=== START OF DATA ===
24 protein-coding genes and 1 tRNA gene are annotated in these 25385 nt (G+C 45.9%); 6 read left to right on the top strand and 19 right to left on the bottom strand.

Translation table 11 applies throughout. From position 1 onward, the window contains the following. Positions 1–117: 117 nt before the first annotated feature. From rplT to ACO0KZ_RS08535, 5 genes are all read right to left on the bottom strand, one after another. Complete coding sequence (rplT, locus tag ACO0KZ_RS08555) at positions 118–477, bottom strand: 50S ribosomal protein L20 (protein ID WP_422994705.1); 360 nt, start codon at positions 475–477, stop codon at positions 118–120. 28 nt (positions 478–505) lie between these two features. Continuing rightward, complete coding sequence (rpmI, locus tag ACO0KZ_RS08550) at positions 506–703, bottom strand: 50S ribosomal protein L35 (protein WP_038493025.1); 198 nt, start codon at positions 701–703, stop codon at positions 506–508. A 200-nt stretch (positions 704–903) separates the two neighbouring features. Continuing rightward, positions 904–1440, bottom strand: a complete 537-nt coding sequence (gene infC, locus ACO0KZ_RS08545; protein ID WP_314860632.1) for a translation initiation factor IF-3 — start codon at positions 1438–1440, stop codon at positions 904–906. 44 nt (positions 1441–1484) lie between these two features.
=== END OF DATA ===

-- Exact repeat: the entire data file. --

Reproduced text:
24 protein-coding genes and 1 tRNA gene are annotated in these 25385 nt (G+C 45.9%); 6 read left to right on the top strand and 19 right to left on the bottom strand.

Translation table 11 applies throughout. From position 1 onward, the window contains the following. Positions 1–117: 117 nt before the first annotated feature. From rplT to ACO0KZ_RS08535, 5 genes are all read right to left on the bottom strand, one after another. Complete coding sequence (rplT, locus tag ACO0KZ_RS08555) at positions 118–477, bottom strand: 50S ribosomal protein L20 (protein ID WP_422994705.1); 360 nt, start codon at positions 475–477, stop codon at positions 118–120. 28 nt (positions 478–505) lie between these two features. Continuing rightward, complete coding sequence (rpmI, locus tag ACO0KZ_RS08550) at positions 506–703, bottom strand: 50S ribosomal protein L35 (protein WP_038493025.1); 198 nt, start codon at positions 701–703, stop codon at positions 506–508. A 200-nt stretch (positions 704–903) separates the two neighbouring features. Continuing rightward, positions 904–1440, bottom strand: a complete 537-nt coding sequence (gene infC, locus ACO0KZ_RS08545; protein ID WP_314860632.1) for a translation initiation factor IF-3 — start codon at positions 1438–1440, stop codon at positions 904–906. 44 nt (positions 1441–1484) lie between these two features.